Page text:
Olivia M. Pereira-Smith spends much of her time researching Molecular biology, Senescence, Cell culture, Gene and DNA synthesis. Much of her study explores Molecular biology relationship to DNA repair. Her work deals with themes such as Cell division and Telomerase, which intersect with Senescence.
In Cell culture, Olivia M. Pereira-Smith works on issues like Cell cycle, which are connected to Carcinogenesis, Immunology, Tumor suppressor gene and Cell type. In her research on the topic of Gene, RNA and Gene expression is strongly related with Cell growth. Her DNA synthesis study deals with Cyclin-dependent kinase intersecting with DNA replication and Proliferating cell nuclear antigen.
Olivia M. Pereira-Smith mainly focuses on Gene, Senescence, Molecular biology, Cell biology and Cell culture. Her study in the field of Chromosome 4, Gene expression and Complementary DNA is also linked to topics like Acquired immunodeficiency syndrome. Her Senescence study combines topics in areas such as Phenotype, Complementation, Transcription factor and Telomere.
Her studies in Molecular biology integrate themes in fields like DNA synthesis, Chromosome, Intracellular, DNA repair and Ploidy. Her Cell biology research includes themes of Cell cycle, Cell type, Telomerase and Cellular senescence. She combines subjects such as Cell and Cell growth with her study of Cell culture.
Cell biology, Gene, Molecular biology, Senescence and Genetics are her primary areas of study. Her Cell biology research includes elements of Cell culture, In vitro, In vivo and Cellular senescence. The Cell culture study combines topics in areas such as Cell division, Endoplasmic reticulum and Organelle.
Her work on Leucine zipper, Transcriptional repression and Downregulation and upregulation is typically connected to Chromodomain and Nuclear matrix as part of general Gene study, connecting several disciplines of science. Her Molecular biology research is multidisciplinary, relying on both NAB2, Zinc finger, Coding region, Chromosome and Cloning. The various areas that Olivia M. Pereira-Smith examines in her Senescence study include Transcription factor, Telomerase, Telomerase reverse transcriptase, DNA repair and Telomere.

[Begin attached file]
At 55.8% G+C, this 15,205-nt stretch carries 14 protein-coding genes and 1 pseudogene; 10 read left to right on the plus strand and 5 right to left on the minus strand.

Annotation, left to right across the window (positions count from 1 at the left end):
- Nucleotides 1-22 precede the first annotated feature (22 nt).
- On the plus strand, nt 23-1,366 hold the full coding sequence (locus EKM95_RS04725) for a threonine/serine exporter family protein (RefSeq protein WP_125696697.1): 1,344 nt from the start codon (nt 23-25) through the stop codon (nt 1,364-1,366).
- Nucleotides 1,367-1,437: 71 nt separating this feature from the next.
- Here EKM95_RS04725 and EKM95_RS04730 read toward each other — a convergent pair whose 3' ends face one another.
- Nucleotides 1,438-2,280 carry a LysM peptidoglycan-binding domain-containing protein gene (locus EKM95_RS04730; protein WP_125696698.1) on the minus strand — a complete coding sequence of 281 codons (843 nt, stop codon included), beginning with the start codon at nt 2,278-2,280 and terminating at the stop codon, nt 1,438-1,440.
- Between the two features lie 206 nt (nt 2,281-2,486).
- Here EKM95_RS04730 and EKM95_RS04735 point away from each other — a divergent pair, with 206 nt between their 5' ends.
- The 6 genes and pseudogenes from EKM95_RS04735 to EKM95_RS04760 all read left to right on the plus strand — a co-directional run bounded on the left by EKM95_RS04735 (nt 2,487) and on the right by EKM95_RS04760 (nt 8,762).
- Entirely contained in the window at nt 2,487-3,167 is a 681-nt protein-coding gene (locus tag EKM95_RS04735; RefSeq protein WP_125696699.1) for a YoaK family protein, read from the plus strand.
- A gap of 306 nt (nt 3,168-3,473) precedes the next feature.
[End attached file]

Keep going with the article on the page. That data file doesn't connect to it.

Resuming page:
Her main research concerns Molecular biology, Cell biology, Chromodomain, Sequence alignment and Gene family. Her study in Molecular biology is interdisciplinary in nature, drawing from both Telomere, Cell culture, Telomerase reverse transcriptase and DNA repair. Her Cell biology study frequently draws connections between adjacent fields such as Telomerase.
She integrates many fields in her works, including Chromodomain, Mutant, Gene, Leucine zipper, SUV39H1 and Histone acetyltransferase activity. Her research integrates issues of Drosophila melanogaster, Protein domain, Conserved sequence, Protein family and Subfamily in her study of Sequence alignment. Her Gene family research is within the category of Genetics.
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A biomarker that identifies senescent human cells in culture and in aging skin in vivo
G P Dimri;X Lee;G Basile;M Acosta.
Proceedings of the National Academy of Sciences of the United States of America (1995)
Cloning of senescent cell-derived inhibitors of DNA synthesis using an expression screen.
Asao Noda;Yi Ning;Susan F. Venable;Olivia M. Pereira-Smith.
Experimental Cell Research (1994)
A role for both RB and p53 in the regulation of human cellular senescence
Jerry W. Shay;Olivia M. Pereira-Smith;Woodring E. Wright.
Experimental Cell Research (1991)
Replicative senescence: implications for in vivo aging and tumor suppression.
James R. Smith;Olivia M. Pereira-Smith.
Genetic analysis of indefinite division in human cells: identification of four complementation groups.
Olivia M. Pereira-Smith;James R. Smith.
Proceedings of the National Academy of Sciences of the United States of America (1988)
Replicative senescence of human skin fibroblasts correlates with a loss of regulation and overexpression of collagenase activity
Michael D. West;Olivia M. Pereira-Smith;James R. Smith.
Experimental Cell Research (1989)
Expression of human telomerase (hTERT) does not prevent stress-induced senescence in normal human fibroblasts but protects the cells from stress-induced apoptosis and necrosis.
Vera Gorbunova;Andrei Seluanov;Olivia M. Pereira-Smith.
Journal of Biological Chemistry (2002)
DNA end joining becomes less efficient and more error-prone during cellular senescence
Andrei Seluanov;David Mittelman;Olivia M. Pereira-Smith;John H. Wilson.
Proceedings of the National Academy of Sciences of the United States of America (2004)
Upregulation of mortalin/mthsp70/Grp75 contributes to human carcinogenesis.
Renu Wadhwa;Syuichi Takano;Kamaljit Kaur;Custer C. Deocaris;Custer C. Deocaris.
International Journal of Cancer (2006)
Existence of high abundance antiproliferative mRNA's in senescent human diploid fibroblasts.
CK Lumpkin;JK McClung;OM Pereira-Smith;Smith.
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